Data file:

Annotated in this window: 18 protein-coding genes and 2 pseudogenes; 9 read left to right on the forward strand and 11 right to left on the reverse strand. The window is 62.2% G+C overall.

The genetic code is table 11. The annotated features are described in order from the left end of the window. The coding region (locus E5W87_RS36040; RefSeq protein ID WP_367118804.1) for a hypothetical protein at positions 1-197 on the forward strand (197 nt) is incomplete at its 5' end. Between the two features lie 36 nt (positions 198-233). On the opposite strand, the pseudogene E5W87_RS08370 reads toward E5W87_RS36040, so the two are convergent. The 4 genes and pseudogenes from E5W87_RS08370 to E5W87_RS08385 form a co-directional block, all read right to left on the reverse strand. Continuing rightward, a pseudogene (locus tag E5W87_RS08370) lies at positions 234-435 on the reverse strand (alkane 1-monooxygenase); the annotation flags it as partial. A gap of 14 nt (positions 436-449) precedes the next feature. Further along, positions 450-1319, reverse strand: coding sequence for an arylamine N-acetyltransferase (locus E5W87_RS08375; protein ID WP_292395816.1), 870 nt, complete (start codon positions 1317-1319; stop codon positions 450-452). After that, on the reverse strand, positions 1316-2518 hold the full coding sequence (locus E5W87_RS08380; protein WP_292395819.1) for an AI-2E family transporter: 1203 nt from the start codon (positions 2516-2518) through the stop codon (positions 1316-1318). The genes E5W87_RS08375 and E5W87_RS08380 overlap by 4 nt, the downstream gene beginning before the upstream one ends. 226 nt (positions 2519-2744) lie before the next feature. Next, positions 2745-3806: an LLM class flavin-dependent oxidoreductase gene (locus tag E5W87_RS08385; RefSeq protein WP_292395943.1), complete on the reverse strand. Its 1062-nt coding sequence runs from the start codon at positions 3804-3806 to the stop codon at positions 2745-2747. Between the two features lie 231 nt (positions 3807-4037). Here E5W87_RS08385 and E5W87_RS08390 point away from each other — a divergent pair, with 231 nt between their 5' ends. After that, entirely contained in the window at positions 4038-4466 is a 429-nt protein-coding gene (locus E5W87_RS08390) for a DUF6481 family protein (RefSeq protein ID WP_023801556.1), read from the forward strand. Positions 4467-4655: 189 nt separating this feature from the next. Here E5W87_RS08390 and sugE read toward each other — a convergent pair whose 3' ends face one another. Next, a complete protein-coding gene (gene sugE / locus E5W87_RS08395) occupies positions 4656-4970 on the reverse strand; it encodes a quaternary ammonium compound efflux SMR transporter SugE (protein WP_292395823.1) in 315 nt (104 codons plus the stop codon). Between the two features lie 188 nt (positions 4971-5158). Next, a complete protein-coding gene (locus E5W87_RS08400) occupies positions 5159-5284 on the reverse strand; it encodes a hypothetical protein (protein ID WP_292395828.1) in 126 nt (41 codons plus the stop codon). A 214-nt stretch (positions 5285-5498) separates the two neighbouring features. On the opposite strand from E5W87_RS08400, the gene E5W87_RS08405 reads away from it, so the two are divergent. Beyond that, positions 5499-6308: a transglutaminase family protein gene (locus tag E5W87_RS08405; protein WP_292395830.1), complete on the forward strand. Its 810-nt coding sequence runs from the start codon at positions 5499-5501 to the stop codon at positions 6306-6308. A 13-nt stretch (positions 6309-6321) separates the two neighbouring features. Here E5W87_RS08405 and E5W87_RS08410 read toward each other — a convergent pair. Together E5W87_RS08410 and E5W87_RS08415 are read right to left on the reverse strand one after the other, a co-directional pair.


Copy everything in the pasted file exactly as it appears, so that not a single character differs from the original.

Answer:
Annotated in this window: 18 protein-coding genes and 2 pseudogenes; 9 read left to right on the forward strand and 11 right to left on the reverse strand. The window is 62.2% G+C overall.

The genetic code is table 11. The annotated features are described in order from the left end of the window. The coding region (locus E5W87_RS36040; RefSeq protein ID WP_367118804.1) for a hypothetical protein at positions 1-197 on the forward strand (197 nt) is incomplete at its 5' end. Between the two features lie 36 nt (positions 198-233). On the opposite strand, the pseudogene E5W87_RS08370 reads toward E5W87_RS36040, so the two are convergent. The 4 genes and pseudogenes from E5W87_RS08370 to E5W87_RS08385 form a co-directional block, all read right to left on the reverse strand. Continuing rightward, a pseudogene (locus tag E5W87_RS08370) lies at positions 234-435 on the reverse strand (alkane 1-monooxygenase); the annotation flags it as partial. A gap of 14 nt (positions 436-449) precedes the next feature. Further along, positions 450-1319, reverse strand: coding sequence for an arylamine N-acetyltransferase (locus E5W87_RS08375; protein ID WP_292395816.1), 870 nt, complete (start codon positions 1317-1319; stop codon positions 450-452). After that, on the reverse strand, positions 1316-2518 hold the full coding sequence (locus E5W87_RS08380; protein WP_292395819.1) for an AI-2E family transporter: 1203 nt from the start codon (positions 2516-2518) through the stop codon (positions 1316-1318). The genes E5W87_RS08375 and E5W87_RS08380 overlap by 4 nt, the downstream gene beginning before the upstream one ends. 226 nt (positions 2519-2744) lie before the next feature. Next, positions 2745-3806: an LLM class flavin-dependent oxidoreductase gene (locus tag E5W87_RS08385; RefSeq protein WP_292395943.1), complete on the reverse strand. Its 1062-nt coding sequence runs from the start codon at positions 3804-3806 to the stop codon at positions 2745-2747. Between the two features lie 231 nt (positions 3807-4037). Here E5W87_RS08385 and E5W87_RS08390 point away from each other — a divergent pair, with 231 nt between their 5' ends. After that, entirely contained in the window at positions 4038-4466 is a 429-nt protein-coding gene (locus E5W87_RS08390) for a DUF6481 family protein (RefSeq protein ID WP_023801556.1), read from the forward strand. Positions 4467-4655: 189 nt separating this feature from the next. Here E5W87_RS08390 and sugE read toward each other — a convergent pair whose 3' ends face one another. Next, a complete protein-coding gene (gene sugE / locus E5W87_RS08395) occupies positions 4656-4970 on the reverse strand; it encodes a quaternary ammonium compound efflux SMR transporter SugE (protein WP_292395823.1) in 315 nt (104 codons plus the stop codon). Between the two features lie 188 nt (positions 4971-5158). Next, a complete protein-coding gene (locus E5W87_RS08400) occupies positions 5159-5284 on the reverse strand; it encodes a hypothetical protein (protein ID WP_292395828.1) in 126 nt (41 codons plus the stop codon). A 214-nt stretch (positions 5285-5498) separates the two neighbouring features. On the opposite strand from E5W87_RS08400, the gene E5W87_RS08405 reads away from it, so the two are divergent. Beyond that, positions 5499-6308: a transglutaminase family protein gene (locus tag E5W87_RS08405; protein WP_292395830.1), complete on the forward strand. Its 810-nt coding sequence runs from the start codon at positions 5499-5501 to the stop codon at positions 6306-6308. A 13-nt stretch (positions 6309-6321) separates the two neighbouring features. Here E5W87_RS08405 and E5W87_RS08410 read toward each other — a convergent pair. Together E5W87_RS08410 and E5W87_RS08415 are read right to left on the reverse strand one after the other, a co-directional pair.